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## #1 2005-11-03 12:02:06

Qasim
Member
Registered: 2005-11-03
Posts: 2

### Differentiation from first principles

I have the equation y = x^3 + 12x - 9

Doing x = k and x = k+h I am doing differentiation

Anyway you get:

k^3 + 3k^2h + 3kh^2 + h^3 + 12k + 12h - 9 - (k^3+12k-9)
over k+h-k

Anyway I cancel the k's at the bottom and then divide the top by h

3k^2h + h^3 +12h
Over h

I dont get how they got rid of the 3kh^2

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## #2 2005-11-05 07:55:43

kylekatarn
Member
Registered: 2005-07-24
Posts: 445

### Re: Differentiation from first principles

x = k and x = k+h ?????
How can x=k and x=k+h at the same time?

anyway, what do you want to diferentiate? y(x)?
Do you want to find DY? DX? Or maybe DY/DX???????????????

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## #3 2005-11-05 09:14:10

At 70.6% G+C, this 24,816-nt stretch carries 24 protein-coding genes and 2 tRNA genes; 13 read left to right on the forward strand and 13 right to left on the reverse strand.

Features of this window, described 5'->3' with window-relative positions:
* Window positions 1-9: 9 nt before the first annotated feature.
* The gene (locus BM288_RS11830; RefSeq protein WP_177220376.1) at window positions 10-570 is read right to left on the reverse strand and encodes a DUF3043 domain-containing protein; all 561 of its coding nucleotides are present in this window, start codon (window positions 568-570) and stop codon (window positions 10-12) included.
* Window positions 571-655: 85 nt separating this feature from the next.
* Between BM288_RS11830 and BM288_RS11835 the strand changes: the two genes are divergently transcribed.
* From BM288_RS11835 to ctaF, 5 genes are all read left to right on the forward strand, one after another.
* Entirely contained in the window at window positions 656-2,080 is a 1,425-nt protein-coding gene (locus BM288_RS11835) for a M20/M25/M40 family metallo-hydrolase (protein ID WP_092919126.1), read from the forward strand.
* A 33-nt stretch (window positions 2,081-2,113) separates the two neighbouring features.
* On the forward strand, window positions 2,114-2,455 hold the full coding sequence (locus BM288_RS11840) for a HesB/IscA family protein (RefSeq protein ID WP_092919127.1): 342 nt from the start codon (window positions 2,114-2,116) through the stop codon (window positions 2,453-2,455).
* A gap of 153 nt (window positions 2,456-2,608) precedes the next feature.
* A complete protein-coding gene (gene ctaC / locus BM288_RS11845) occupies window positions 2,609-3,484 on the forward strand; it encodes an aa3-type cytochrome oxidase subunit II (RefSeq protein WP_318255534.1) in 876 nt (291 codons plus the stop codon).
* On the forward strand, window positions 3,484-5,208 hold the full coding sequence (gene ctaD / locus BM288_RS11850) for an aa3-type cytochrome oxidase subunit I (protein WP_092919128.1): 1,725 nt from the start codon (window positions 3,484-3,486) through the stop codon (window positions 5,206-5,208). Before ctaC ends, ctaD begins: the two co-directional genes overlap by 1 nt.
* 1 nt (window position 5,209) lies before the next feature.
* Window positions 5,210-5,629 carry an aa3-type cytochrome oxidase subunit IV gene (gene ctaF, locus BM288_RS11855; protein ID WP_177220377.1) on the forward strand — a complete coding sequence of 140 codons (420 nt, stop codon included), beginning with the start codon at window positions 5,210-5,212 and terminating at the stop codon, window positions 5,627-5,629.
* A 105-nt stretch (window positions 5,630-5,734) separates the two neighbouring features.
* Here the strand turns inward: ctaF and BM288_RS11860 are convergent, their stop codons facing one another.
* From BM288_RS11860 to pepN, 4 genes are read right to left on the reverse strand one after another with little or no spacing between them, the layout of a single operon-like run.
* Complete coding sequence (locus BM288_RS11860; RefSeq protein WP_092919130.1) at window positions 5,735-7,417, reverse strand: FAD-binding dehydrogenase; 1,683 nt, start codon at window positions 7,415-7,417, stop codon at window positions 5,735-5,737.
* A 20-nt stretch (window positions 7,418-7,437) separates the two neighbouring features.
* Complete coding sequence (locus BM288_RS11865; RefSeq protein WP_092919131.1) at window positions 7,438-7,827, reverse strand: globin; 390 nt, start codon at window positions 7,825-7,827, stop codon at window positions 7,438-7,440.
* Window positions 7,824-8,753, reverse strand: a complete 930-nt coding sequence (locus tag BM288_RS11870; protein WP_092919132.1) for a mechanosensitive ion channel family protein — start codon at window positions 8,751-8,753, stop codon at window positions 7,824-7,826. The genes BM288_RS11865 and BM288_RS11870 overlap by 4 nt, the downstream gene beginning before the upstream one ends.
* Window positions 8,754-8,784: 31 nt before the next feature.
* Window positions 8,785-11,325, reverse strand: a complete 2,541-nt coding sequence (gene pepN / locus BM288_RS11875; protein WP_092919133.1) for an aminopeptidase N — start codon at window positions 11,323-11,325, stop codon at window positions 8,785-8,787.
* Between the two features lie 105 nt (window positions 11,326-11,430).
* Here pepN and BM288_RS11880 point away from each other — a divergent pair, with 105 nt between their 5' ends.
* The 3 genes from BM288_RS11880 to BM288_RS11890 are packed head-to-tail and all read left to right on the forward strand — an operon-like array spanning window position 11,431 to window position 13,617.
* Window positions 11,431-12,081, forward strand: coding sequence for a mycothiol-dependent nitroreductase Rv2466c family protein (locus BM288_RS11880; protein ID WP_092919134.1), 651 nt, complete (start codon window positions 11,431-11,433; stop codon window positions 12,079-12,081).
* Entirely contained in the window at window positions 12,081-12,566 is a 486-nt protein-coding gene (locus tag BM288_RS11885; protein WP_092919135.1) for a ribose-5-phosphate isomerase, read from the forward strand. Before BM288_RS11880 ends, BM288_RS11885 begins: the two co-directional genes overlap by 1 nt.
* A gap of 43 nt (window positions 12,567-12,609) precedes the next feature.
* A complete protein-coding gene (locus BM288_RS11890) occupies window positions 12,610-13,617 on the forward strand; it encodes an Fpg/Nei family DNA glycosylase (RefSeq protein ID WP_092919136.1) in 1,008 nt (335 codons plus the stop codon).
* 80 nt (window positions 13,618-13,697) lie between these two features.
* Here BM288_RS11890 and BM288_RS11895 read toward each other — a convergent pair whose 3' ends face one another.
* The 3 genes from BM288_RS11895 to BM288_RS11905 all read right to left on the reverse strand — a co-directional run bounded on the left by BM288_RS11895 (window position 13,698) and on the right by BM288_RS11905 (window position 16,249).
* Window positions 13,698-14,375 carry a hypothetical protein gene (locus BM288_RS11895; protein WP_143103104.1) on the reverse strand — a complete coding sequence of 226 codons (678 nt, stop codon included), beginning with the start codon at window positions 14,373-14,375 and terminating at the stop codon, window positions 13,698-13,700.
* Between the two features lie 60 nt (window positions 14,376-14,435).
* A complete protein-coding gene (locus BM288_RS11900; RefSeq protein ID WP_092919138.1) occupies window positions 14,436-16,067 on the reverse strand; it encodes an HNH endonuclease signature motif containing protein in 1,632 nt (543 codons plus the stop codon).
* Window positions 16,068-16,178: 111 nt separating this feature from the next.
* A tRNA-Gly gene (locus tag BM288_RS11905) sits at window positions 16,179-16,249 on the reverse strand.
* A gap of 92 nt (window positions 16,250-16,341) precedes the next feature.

mathsyperson
Moderator
Registered: 2005-06-22
Posts: 4,900

### Re: Differentiation from first principles

To differentiate from first principles, you need to consider two points on the curve that are very close to each other. To find the gradient between them, you would divide the difference in y by the difference in x.

Using yours, one point would be (k, k³ + 12k - 9) and the other would be (k + h, [k+h]³ + 12[k + h] - 9). {Different brackets used for clarity.}

Expanding the y-part of k+h gives k³ + 3k²h + 3kh² + h³ + 12k + 12h - 9.

That means that the difference in y is 3k²h + 3kh² + h³ + 12h and the difference in x is h, obviously.

The gradient is found by dividing the difference in y by the difference in x, which is 3k² + 3kh + h² + 12. The gradient at a point would be when k and k+h are in the same place and so h would be 0. Substituting h = 0 into the gradient gives dy/dx = 3k² + 12. Put x back in to get 3x² + 12.

Why did the vector cross the road?
It wanted to be normal.

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